We regret that while telling her story, the author called into question the character of many current and former employees; people who were not given the opportunity to respond to her charges. Regardless, those events are now in the past, and NAMB is now pressing on into the future. The North American Mission Board and its trustees stand behind the report of the Task Force and the policies which have been adopted as a result. During the past year, the North American Mission Board has worked diligently to refocus its vision and reconnect with its state partners. The January 4, 2007 issue of the Georgia Christian Index provides a helpful overview of the current status of ministry at NAMB during this season of transition.
While the North American Mission Board would take issue with a number of suggestions in the book, not the least of which is the writer’s call to do away with “SBC-style cooperative missions” through large agencies, NAMB does support the call to all churches and SBC entities to function within a system of accountability. NAMB, through the diligence of its trustees and staff, is modeling this type of accountability and oversight in the Southern Baptist Convention. And Southern Baptists are the true beneficiaries. The trustees, NAMB staff and missionaries greatly appreciate the faithfulness of Southern Baptists to North American Missions through this year’s record Annie Armstrong Easter Offering of $58.5 million. Southern Baptists have observed our agency during this challenging time, and they have responded to our transparency and commitment to accountability with their generosity. We believe 2007 will be an exciting year as we continue to partner with Southern Baptists to reach North America for Christ.
Sources within NAMB reveal a mixed bag. Some of Branson’s claims are denied – notably the things she does not document but are things she overheard. Some of her claims, most interesting the stories and descriptions of Bob Reccord (“Hollywood Bob”), are being confirmed.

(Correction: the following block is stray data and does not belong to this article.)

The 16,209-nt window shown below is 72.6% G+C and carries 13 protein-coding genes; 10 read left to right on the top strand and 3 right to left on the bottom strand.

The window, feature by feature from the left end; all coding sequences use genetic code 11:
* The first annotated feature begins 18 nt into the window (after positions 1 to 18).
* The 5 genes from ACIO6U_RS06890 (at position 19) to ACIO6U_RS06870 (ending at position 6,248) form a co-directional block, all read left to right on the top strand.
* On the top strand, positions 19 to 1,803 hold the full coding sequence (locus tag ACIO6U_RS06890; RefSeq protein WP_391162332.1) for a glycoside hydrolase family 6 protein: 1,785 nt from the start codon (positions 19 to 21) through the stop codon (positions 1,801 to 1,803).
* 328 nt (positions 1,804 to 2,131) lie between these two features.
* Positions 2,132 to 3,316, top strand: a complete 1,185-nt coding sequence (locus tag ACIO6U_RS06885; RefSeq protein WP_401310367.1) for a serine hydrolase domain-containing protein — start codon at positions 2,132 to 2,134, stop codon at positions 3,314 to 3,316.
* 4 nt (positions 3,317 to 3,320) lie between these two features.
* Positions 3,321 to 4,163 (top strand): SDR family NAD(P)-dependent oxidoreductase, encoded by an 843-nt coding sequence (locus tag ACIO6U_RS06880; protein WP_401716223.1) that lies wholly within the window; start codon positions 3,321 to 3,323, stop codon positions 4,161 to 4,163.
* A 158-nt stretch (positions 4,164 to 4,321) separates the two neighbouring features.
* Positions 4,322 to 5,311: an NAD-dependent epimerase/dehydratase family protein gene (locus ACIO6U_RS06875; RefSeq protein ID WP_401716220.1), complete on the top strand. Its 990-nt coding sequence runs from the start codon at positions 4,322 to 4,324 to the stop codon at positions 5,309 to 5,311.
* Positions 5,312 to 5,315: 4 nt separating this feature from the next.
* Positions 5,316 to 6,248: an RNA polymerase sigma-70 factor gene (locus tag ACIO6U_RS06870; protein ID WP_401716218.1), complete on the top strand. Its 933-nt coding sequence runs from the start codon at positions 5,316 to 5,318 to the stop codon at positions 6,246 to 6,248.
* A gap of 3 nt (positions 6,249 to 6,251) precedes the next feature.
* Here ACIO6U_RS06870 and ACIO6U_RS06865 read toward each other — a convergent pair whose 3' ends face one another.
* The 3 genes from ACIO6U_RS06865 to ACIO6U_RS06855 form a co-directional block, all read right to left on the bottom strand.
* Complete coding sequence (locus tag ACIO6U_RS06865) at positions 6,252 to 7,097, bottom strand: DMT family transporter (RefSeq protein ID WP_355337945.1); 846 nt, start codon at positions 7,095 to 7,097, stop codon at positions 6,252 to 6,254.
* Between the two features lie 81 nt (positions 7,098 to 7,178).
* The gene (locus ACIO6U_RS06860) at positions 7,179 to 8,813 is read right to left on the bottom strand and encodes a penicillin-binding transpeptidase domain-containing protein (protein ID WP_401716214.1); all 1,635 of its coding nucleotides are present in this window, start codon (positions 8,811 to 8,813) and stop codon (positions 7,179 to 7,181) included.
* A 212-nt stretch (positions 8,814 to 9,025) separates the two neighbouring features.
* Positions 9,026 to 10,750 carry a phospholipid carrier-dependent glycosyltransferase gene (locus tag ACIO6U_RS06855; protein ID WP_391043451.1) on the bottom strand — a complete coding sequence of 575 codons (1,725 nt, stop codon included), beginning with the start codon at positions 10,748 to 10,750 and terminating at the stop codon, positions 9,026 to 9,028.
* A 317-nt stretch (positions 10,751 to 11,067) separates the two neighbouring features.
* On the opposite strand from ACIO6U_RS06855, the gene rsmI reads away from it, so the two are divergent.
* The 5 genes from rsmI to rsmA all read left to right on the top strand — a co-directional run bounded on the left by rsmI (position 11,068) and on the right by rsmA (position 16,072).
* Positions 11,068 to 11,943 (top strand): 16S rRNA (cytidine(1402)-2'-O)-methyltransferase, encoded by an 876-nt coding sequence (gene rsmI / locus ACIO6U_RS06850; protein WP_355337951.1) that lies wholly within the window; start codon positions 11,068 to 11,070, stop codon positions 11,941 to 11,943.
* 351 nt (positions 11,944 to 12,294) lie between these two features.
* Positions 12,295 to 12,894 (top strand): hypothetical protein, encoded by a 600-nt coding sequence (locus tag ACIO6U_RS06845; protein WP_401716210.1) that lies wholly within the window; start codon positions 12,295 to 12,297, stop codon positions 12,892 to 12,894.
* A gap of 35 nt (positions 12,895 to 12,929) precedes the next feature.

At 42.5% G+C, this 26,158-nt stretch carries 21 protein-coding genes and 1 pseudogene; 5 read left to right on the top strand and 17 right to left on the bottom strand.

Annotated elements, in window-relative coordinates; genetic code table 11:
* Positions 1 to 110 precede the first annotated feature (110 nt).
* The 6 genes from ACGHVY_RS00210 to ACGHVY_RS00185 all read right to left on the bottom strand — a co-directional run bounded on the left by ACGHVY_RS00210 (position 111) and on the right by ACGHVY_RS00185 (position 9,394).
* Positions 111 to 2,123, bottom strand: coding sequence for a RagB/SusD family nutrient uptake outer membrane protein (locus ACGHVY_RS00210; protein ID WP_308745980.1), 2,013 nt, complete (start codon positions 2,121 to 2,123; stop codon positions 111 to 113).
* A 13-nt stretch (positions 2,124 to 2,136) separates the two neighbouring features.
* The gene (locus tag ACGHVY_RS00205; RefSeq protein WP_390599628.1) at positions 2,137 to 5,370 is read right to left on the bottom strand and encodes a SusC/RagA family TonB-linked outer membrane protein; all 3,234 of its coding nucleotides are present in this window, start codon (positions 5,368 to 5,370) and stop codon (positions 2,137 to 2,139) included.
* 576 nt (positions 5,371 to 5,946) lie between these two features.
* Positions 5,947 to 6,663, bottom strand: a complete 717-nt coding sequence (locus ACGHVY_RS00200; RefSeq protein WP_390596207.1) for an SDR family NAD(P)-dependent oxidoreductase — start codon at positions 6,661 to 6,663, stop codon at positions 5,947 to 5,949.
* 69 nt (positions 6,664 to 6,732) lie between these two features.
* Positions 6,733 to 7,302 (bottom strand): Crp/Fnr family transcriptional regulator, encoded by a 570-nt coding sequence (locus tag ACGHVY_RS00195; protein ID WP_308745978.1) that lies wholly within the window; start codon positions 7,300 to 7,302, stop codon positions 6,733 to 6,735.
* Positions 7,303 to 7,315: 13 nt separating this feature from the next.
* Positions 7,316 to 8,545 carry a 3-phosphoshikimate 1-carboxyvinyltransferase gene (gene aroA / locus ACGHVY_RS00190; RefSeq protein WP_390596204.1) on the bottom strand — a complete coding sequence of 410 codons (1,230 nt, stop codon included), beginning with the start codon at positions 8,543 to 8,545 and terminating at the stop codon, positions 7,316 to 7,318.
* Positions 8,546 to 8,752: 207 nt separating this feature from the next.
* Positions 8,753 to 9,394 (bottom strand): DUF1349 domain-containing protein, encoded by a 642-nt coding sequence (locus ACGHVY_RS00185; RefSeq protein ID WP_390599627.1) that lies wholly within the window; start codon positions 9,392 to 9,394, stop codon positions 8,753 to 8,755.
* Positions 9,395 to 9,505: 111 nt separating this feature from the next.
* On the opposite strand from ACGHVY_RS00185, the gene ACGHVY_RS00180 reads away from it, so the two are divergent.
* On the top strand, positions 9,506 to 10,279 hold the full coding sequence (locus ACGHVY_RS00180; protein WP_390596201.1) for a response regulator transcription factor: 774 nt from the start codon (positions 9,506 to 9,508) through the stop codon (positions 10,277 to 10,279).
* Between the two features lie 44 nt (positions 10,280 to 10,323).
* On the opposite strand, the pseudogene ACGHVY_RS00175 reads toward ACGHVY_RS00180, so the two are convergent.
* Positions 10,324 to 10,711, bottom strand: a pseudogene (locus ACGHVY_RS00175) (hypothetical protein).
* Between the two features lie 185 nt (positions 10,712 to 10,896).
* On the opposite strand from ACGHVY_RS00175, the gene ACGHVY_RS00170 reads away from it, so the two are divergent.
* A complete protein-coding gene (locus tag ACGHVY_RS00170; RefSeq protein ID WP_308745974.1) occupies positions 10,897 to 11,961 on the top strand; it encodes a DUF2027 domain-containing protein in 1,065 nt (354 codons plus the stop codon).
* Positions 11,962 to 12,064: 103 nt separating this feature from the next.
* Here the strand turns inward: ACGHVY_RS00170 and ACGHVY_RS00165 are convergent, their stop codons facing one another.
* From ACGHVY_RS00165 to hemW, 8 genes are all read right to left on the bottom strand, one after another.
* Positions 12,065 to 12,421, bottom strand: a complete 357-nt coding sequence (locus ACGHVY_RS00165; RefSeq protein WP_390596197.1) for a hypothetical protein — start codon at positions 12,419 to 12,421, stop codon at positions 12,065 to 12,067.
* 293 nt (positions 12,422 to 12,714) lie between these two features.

Branson tells of, and sometimes documents, a series of cronyism; blind or ignorant Trustees; a disconnected President and set of VP’s who micromanage, mismanage and ignore personnel and our tithe monies; and even a scandalous double payment system where employees double dip from NAMB funds by receiving salaries and using NAMB resources to fund their personal enterprises. Can you believe that was all one sentence?
There are several versions of the double dipping formula presented. The simplest was the work on personally authored books contracted outside of NAMB by Reccord and others while in the NAMB office. This, apparently, set a standard that others followed and abused at new levels. I hear the story that “Ed” (presumably Stetzer) did this is being denied in house, but the implication that Reccord did it is being confirmed.
The worst stories (regrettably, there were multiple occasions and offenders) were about people who created and owned independent companies and then sent business to themselves from their NAMB office and paid themselves from their NAMB budget. Because contracts with these self owned companies had to be bought out after the story broke, I am under the impression that this is not illegal. If it isn’t illegal, it’s immoral. Beyond that, it is sickening.
If this book doesn’t cause a drop in CP giving, it will be because people don’t read it. I am afraid that if my church members read it, they would want to decrease (maybe significantly) our CP contributions. That would break my heart, as I want the SBC to be as equipped as it can be to take the Gospel to the lost, wherever they are.
Even though Branson suggests that the time may be over for the Cooperative Program (pg. 16), I do not feel that way at all. My conclusion is that Southern Baptists need to seek and obtain full disclosure of spending within all of our agencies and we need to root out mismanagement and immoral abuses of our tithes and offerings.
That would suit me just fine.